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Theatre
Why Theatre? PDF Print E-mail
Feature Stories
Written by Mike Schulz   
Tuesday, 12 April 2005 18:00
"So," you might be asking, “why is the movie guy writing about theatre?” A fair question. I love theatre. A lot. I was a theatre major in college and, until recently, have spent the past decade employed at Rock Island’s Circa ’21 Dinner Playhouse, where I’ve learned about and appreciated this great art form all the more.

 
Leads Help This "King" Shine: "The King & I" at the Circa '21 Dinner Playhouse PDF Print E-mail
Reviews
Written by Mike Schulz   
Tuesday, 12 April 2005 18:00

Chief among many surprises in Circa ‘21 Dinner Playhouse’s current production of The King & I is the re-discovery of just how funny the show is. For many, myself included, the news of another Rodgers & Hammerstein revival is enough to fill you with trepidation; must we sit through one of their timeless extravaganzas yet again? But it’s easy to forget that this theatrical duo is legendary for good reason. Beyond their undeniable musical talents, Richard Rodgers and Oscar Hammerstein wrote strong, well-constructed shows and empathetic characters, and their productions always feature an intriguing, nearly treacherous dark side; Rodgers & Hammerstein felt no compunction about casually killing off major characters. (Every time I see The Sound of Music I have to remind myself: Oh, right. There are Nazis in this.) And although I’d be content to never see South Pacific again, a recent, invigorating production of Rodgers & Hammerstein’s State Fair at Assumption High School was a welcome reminder of the duo’s gifts, and Circa ’21’s The King & I is fantastically fine, engaging and memorable and, to a quite unexpected degree, hilarious.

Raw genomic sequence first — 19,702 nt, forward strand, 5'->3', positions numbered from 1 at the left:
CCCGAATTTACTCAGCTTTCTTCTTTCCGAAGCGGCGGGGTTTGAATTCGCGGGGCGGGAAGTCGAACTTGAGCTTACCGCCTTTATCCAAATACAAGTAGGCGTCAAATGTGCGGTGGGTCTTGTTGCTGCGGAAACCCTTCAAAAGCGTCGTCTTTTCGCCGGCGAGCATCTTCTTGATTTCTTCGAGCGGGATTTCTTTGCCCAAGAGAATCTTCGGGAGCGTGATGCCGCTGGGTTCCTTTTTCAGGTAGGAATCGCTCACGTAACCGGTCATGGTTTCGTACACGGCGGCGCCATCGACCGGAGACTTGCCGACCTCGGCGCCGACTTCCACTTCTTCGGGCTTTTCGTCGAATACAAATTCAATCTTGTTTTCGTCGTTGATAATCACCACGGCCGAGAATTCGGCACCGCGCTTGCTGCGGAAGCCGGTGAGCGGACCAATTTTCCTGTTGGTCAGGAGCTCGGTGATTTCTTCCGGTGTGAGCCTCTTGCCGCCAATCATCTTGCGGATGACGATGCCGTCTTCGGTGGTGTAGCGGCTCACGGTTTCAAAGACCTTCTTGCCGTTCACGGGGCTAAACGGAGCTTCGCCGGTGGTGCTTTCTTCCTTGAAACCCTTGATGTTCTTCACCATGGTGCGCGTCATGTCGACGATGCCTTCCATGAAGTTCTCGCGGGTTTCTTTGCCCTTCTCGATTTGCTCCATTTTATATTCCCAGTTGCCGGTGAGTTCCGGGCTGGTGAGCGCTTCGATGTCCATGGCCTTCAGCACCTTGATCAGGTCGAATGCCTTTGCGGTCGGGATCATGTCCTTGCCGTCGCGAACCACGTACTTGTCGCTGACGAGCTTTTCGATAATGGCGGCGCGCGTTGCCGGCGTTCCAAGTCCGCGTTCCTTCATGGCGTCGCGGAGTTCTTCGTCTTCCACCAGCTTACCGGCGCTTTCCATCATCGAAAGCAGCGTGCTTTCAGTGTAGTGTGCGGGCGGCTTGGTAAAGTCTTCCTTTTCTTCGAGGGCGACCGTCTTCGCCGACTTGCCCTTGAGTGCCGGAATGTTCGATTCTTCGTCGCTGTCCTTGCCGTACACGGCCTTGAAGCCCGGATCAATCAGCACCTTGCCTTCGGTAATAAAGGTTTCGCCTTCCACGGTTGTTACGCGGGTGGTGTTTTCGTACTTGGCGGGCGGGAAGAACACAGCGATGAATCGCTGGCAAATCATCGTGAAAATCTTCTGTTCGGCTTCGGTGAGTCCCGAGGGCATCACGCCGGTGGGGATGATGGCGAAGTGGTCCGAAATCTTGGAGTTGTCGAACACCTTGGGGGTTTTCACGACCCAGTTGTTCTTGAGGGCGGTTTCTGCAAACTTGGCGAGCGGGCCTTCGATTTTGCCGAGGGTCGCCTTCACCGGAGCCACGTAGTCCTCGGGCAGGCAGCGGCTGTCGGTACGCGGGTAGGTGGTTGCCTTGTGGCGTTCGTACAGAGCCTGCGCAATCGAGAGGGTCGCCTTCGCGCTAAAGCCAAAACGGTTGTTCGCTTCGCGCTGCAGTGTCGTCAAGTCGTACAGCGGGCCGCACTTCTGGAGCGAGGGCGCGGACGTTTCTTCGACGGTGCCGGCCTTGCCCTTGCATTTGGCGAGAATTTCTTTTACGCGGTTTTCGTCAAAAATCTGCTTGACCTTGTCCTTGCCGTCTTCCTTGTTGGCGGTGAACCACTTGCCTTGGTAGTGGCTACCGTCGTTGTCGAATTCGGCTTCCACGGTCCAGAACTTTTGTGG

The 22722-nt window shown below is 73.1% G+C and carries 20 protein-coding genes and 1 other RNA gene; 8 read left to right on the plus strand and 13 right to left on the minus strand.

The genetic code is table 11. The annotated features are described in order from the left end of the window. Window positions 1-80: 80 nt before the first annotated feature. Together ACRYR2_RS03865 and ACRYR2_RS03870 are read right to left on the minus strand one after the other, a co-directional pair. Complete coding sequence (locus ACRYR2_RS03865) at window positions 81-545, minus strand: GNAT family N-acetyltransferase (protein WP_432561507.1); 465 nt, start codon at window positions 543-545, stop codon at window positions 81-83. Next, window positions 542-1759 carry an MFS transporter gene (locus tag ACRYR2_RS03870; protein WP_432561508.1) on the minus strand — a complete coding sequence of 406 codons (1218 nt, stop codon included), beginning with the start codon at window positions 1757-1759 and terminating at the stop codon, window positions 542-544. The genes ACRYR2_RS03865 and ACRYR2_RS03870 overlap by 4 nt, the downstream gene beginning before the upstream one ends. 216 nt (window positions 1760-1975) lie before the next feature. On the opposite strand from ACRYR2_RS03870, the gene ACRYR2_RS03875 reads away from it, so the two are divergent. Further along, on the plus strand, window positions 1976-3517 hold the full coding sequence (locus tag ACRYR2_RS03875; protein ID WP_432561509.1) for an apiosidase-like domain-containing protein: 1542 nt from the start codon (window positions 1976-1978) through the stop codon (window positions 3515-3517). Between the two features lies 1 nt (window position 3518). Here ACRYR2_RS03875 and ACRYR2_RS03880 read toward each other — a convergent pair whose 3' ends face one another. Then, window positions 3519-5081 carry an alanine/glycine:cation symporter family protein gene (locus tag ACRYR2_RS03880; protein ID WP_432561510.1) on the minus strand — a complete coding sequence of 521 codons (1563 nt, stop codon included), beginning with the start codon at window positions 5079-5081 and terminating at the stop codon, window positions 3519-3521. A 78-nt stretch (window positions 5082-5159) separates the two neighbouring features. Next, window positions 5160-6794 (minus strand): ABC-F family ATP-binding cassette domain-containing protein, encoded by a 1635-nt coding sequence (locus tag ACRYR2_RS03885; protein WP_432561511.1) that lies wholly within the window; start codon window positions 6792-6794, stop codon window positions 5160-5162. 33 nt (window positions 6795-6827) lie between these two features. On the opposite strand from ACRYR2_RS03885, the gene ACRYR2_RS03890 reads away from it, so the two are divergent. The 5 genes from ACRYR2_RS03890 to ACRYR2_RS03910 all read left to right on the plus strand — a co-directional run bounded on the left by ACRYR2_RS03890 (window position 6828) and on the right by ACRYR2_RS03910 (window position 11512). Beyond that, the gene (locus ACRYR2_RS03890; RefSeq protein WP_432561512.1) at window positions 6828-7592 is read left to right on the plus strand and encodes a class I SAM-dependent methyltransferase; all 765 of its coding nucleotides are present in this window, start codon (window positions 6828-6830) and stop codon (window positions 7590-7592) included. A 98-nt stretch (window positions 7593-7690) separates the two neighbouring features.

Albee Blames Commerce for the Decline of the Arts PDF Print E-mail
Feature Stories
Written by Johanna Welzenbach-Hilliard   
Tuesday, 12 April 2005 18:00
The Allaert Auditorium at the Galvin Fine Arts Center was almost filled to capacity last Friday evening when admirers of Edward Albee, author of such legendary American works as Who’s Afraid of Virginia Woolf?, Seascape, and The Zoo Story, flocked from near and far to see their favorite avant-garde playwright give a public lecture about “The State of the Theatre & the Arts in America.”

 
Quad City Arts Welcomes Controversial Absurdist Playwright PDF Print E-mail
Feature Stories
Written by Johanna Welzenbach-Hilliard   
Tuesday, 15 March 2005 18:00
Edward Albee, author of the play Who’s Afraid of Virginia Woolf? and a three-time winner of the Pulitzer Prize, will be visiting the Quad Cities April 8 and 9 for a Quad City Arts Cary Grant Residency. Albee will be presenting two public lectures and a pair of seminars.

 
Famous Castaways Return in Gilligan Musical PDF Print E-mail
Feature Stories
Written by Jeff Ignatius   
Tuesday, 01 March 2005 18:00
In episode 72 of Gilligan’s Island, Hollywood director Harold Hecuba pays a visit and the castaways stage a musical version of Hamlet to try to impress him. For Michael King, who has watched all 98 episodes of the show multiple times, that plotline is a metaphor.

 
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